Aortic thromboembolism is greatly painful for cats, so you’ll most probably hear shrieking and notice the feline has lost control of its legs. The symptoms may start suddenly and may take you and your cat by a huge surprise, yet you should be ready in acting quickly. If you spot whatever any of the symptoms, take the cat to the vet immediately. In this article, we will discuss some more interesting facts about heart blood clot in cats, including causes, symptoms, prognosis, and treatments. Read on to learn more about these!
What is a Heart Blood Clot in Cats?
The aortic thromboembolism is a typical heart condition that results from blood clot displacing in the aorta, which lead through the interruption of the blood flow to the tissues served through that section of the aorta. Hence, difficulties arising into the aorta may be so serious.
Moreover, heart blood clot in cats or aortic thromboembolism is more common in cats, rather than in dogs. This is thought to be hereditary naturally. And even though mixed cat breeds are most typically affected with this kind of condition, the Birman, Abyssinian, and Ragdoll are all well-known to suffer as well from aortic thromboembolism. Additionally, male cats are twice as probable to experience this kind of heart condition rather than in female cats.
Aortic thromboembolism is also called saddle thrombus, happens when a blood clot cuts the blood supply off to the hind legs of the cat, leaving its two back limbs paralyzed. Further, this condition is commonly a hypertrophic cardiomyopathy or a complication of heart malady, even though other health illnesses might contribute to it too.
The heart blood clot in cats may happen when a blood clot in the heart may break free and starts to travel downstream, where it starts to become lodged at aorta’s base. This blockage may prevent the blood from travelling through the hind legs, hence the cat may instantaneously start to experience pain.
Moreover, clots may form in cats, which are already suffering from hypertrophic cardiomyopathy or heart disease that is an enflamed heart. Some other conditions, like lung cancer and hyperthyroidism, might also contribute to the formation of blood clot. Cats, which have any pre-existing health conditions, are at risk to suffering from this condition.
The symptoms of heart blood clot in cats may come on so suddenly with or without warning. As soon as you spot the following symptoms, it is imperative that you bring the cat to a vet straightaway for an emergency treatment. some of the most common symptoms of heart blood clot in cats include:
- Cold back legs
- Heavy panting
- Difficulty in breathing
- Inability in moving the back legs
Take the cat to the vet when you spot the aforementioned symptoms of the condition. You can tell the veterinarian what the symptoms you’ve seen are, as well as if the cat has whatever pre-existing health issues, which might contribute to the formation of blood clot.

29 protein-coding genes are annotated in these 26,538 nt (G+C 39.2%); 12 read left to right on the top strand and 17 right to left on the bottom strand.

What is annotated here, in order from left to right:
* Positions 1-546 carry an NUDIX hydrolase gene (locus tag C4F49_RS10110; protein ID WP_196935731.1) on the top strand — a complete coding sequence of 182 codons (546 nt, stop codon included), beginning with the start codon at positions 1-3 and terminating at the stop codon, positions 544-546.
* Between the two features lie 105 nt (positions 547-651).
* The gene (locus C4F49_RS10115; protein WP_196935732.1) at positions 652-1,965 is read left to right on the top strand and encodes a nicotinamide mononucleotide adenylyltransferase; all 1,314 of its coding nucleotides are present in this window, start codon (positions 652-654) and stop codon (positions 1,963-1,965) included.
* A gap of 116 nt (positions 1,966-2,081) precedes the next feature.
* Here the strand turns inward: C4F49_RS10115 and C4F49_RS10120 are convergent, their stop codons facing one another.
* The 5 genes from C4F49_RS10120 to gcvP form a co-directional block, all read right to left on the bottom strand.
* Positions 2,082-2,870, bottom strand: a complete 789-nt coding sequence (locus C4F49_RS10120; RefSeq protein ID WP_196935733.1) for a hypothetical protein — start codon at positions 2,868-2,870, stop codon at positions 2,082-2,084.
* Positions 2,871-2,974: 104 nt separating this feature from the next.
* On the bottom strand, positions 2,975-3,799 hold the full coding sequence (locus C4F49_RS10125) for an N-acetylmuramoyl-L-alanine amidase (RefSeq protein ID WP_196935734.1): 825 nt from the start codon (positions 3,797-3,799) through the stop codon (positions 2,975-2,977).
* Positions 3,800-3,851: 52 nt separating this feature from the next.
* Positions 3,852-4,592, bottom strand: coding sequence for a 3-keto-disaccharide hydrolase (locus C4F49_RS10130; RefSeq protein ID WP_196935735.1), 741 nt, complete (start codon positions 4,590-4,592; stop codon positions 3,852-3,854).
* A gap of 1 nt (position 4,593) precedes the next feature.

The veterinarian might be able to make a prognosis based mainly on the behavior of the cat, as well as the condition of the cat’s back legs. Nonetheless, some tests may be run in confirming the prognosis. First, a CBC and biochemistry profile may be done. The tests may give the veterinarian a better picture of how organs are properly functioning, as well as whether bacterial infections r anemia might be a factor.
Due to the fact that heart blood clot mostly occur as a result of hypertrophic cardiomyopathy or heart disease, the vet might want to conduct some tests on the heart of a cat. An ECG, which is a heart ultrasound, might be done in determining whether the cat has either any of the conditions, while chest x-rays is utilized in looking at the general health and size of heart. veterinarians might suggest a Doppler ultrasound too, in order to confirm there’s no blood to flow into the legs.
Treatments for Heart Blood Clot in Cats
Surgery might need to be done instantly in removing any existing blood clot and may allow the blood in flowing through the hind legs, nonetheless, this is commonly prefer to treating the condition with the medication for clot buster and blood thinners, in order to prevent any further clots.
The cat may most probably receive IV fluids in order to prevent dehydration and assist the cat in recovering from its initial shock. When the cat’s painting heavily or have some struggles in breathing, the veterinarian might place an oxygen mask on it to assist the cat in calming down and regaining its strength.
Due to the fact that blood clots are so painful for cats, a veterinarian might administer robust pain medication in keeping the cat comfortable. Veterinarians might ask to keep the cat for about 48 hours in administering medication and monitor closely its condition.